Summary of Key Points
- Vaping in your home isn’t illegal in any Canadian province or territory, but knowing more about the similarities and differences between vape and tobacco smoke can help you make informed decisions about if and how you do it.
- Vape smoke is created by heating e-liquids in a vape device until they turn into vapour, while smoke is produced by burning tobacco. Because smoke involves combustion, it also creates carcinogenic particulate matter that enters the air and the lungs of anyone breathing it—making it more detrimental to indoor air quality and human health.
- While vaping indoors is less harmful than smoking, there are still some steps you should take to make sure your indoor air quality is preserved. Open windows, run your HVAC system, use an air purifier, and turn on fans to keep air moving. You should also observe proper vaping etiquette by setting and observing clear rules about vaping with other people living in your home, and avoid vaping in anyone else’s home unless you have their permission.
- Most parts of Canada regulate or prohibit indoor vaping in places other than your home. Read on to learn more about where you can vape inside in public and where you can’t.
Is It Safe to Vape in the House?
While vaping is a popular way for many people to transition away from smoking, you might have questions about how many of the same safety restrictions apply—for instance, does vaping inside carry any of the same risks that lighting up a cigarette indoors does?
Our team at U Vape is dedicated to promoting responsible vaping, so we’re here to help you learn all about what happens when you vape indoors. Read on to learn more about the composition of vape vs. cigarette smoke, whether vaping can impact your indoor air quality, and what Canadian law says about vaping inside.
Smoke vs. Vape Smoke: How Are They Different?
Secondhand vapour refers to the aerosol produced by electronic cigarettes (e-cigarettes) or vaping devices when the user exhales. It’s essentially a mixture of various chemicals and substances, including:
- Propylene glycol
- Vegetable glycerin
- Flavoring compounds
While vaping is widely considered a safer alternative to traditional smokin, it still carries certain risks of its own. We’ll explain more about these next.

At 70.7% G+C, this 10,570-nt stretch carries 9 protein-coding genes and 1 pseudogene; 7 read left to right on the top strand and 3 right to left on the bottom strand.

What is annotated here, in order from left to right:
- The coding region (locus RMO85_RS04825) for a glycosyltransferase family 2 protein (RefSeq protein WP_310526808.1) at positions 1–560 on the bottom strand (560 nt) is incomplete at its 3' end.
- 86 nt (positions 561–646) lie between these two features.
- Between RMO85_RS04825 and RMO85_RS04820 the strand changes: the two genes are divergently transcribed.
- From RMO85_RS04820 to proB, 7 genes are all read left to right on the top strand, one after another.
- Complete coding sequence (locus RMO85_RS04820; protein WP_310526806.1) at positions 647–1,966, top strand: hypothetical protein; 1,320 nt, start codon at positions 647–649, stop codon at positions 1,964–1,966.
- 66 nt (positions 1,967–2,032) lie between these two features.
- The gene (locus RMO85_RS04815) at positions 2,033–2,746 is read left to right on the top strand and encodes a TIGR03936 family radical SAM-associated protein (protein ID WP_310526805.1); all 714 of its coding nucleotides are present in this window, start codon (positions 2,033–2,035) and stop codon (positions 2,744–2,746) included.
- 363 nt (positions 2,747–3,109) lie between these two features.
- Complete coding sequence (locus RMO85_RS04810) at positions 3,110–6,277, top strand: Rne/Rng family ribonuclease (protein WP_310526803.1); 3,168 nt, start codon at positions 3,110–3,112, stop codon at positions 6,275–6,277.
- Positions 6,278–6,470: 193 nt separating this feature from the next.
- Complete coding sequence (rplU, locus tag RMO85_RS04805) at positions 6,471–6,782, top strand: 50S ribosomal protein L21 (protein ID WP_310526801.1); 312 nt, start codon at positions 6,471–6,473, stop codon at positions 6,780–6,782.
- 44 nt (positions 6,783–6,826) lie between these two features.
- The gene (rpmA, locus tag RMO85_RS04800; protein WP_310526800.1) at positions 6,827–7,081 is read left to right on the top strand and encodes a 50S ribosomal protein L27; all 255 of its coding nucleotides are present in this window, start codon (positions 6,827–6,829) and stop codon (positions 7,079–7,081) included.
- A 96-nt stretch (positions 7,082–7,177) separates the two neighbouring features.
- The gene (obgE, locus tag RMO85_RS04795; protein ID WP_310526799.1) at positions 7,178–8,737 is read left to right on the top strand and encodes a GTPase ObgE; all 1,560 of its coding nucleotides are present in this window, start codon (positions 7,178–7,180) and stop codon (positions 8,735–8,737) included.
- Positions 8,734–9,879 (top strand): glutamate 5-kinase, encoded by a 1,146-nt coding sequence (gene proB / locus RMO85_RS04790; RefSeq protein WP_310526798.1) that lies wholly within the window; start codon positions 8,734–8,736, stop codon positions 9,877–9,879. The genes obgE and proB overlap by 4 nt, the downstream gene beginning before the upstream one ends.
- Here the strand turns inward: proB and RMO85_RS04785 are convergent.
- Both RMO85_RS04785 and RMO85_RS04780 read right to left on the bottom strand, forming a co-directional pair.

The differences between vapour and smoke primarily lie in their composition and how they are produced. Vapour is produced by heating e-liquids in a vape device without combustion until they change states and become inhalants, whereas smoke is produced by burning tobacco. Vapour contains fewer harmful chemicals and less particulate matter than smoke, which makes it less harmful to health.
The Main Ingredients in Vape Smoke
The main ingredients in e-liquids are:
- Vegetable glycerin (VG)
- Propylene glycol (PG)
- Nicotine (optional)
VG and PG are used as base liquids for e-juice, while flavorings provide a variety of different tastes and nicotine delivers the desired strength.
How Vaping Affects Indoor Air Quality
Vaping affects indoor air quality significantly less than traditional cigarette smoking. Cigarette smoke contains thousands of chemicals, including many toxic substances and carcinogens, which can accumulate in indoor environments. Over time, this can create unpleasant odors and discolor walls, fabrics, furniture, and other objects. Secondhand smoke exposure is also harmful to others, particularly children, pregnant women, and those with pre-existing health conditions. Nearly 800 non-smoking Canadians die from secondhand smoke exposure annually.
Vapour from e-cigarettes, while not entirely harmless, contains far fewer harmful chemicals and dissipates more quickly. However, there are still several precautions you should take if you decide to vape indoors so your indoor air quality is maintained as much as possible.
Ventilation Is Key for Indoor Vaping
Proper ventilation is important when vaping indoors to disperse vapour and minimize the risk of residue buildup (as well as other people’s exposure to secondhand vapour). We recommend that you: